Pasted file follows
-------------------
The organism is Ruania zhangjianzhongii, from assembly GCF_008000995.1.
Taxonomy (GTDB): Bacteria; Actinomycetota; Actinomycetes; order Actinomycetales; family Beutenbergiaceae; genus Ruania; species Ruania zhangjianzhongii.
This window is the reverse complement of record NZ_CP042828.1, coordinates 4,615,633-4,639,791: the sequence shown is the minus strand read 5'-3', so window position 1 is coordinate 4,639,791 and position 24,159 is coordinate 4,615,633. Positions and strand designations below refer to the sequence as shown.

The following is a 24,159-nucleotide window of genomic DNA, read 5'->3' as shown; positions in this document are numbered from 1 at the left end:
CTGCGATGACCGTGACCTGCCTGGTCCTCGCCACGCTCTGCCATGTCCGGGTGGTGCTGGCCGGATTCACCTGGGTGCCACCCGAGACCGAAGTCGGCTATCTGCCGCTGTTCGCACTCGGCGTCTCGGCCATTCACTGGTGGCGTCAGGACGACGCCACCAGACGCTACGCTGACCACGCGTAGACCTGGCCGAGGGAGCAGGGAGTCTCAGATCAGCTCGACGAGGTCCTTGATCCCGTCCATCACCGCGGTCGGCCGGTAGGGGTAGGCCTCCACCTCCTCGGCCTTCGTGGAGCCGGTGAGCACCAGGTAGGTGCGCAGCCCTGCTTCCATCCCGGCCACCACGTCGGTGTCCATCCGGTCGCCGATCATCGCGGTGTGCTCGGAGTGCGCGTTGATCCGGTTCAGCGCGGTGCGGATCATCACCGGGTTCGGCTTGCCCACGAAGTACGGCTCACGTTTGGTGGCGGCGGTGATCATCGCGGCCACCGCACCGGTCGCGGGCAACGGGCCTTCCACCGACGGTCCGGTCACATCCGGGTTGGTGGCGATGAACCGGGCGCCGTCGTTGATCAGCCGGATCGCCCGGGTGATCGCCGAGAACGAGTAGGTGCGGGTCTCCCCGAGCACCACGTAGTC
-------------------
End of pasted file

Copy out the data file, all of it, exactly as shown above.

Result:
The organism is Ruania zhangjianzhongii, from assembly GCF_008000995.1.
Taxonomy (GTDB): Bacteria; Actinomycetota; Actinomycetes; order Actinomycetales; family Beutenbergiaceae; genus Ruania; species Ruania zhangjianzhongii.
This window is the reverse complement of record NZ_CP042828.1, coordinates 4,615,633-4,639,791: the sequence shown is the minus strand read 5'-3', so window position 1 is coordinate 4,639,791 and position 24,159 is coordinate 4,615,633. Positions and strand designations below refer to the sequence as shown.

The following is a 24,159-nucleotide window of genomic DNA, read 5'->3' as shown; positions in this document are numbered from 1 at the left end:
CTGCGATGACCGTGACCTGCCTGGTCCTCGCCACGCTCTGCCATGTCCGGGTGGTGCTGGCCGGATTCACCTGGGTGCCACCCGAGACCGAAGTCGGCTATCTGCCGCTGTTCGCACTCGGCGTCTCGGCCATTCACTGGTGGCGTCAGGACGACGCCACCAGACGCTACGCTGACCACGCGTAGACCTGGCCGAGGGAGCAGGGAGTCTCAGATCAGCTCGACGAGGTCCTTGATCCCGTCCATCACCGCGGTCGGCCGGTAGGGGTAGGCCTCCACCTCCTCGGCCTTCGTGGAGCCGGTGAGCACCAGGTAGGTGCGCAGCCCTGCTTCCATCCCGGCCACCACGTCGGTGTCCATCCGGTCGCCGATCATCGCGGTGTGCTCGGAGTGCGCGTTGATCCGGTTCAGCGCGGTGCGGATCATCACCGGGTTCGGCTTGCCCACGAAGTACGGCTCACGTTTGGTGGCGGCGGTGATCATCGCGGCCACCGCACCGGTCGCGGGCAACGGGCCTTCCACCGACGGTCCGGTCACATCCGGGTTGGTGGCGATGAACCGGGCGCCGTCGTTGATCAGCCGGATCGCCCGGGTGATCGCCGAGAACGAGTAGGTGCGGGTCTCCCCGAGCACCACGTAGTC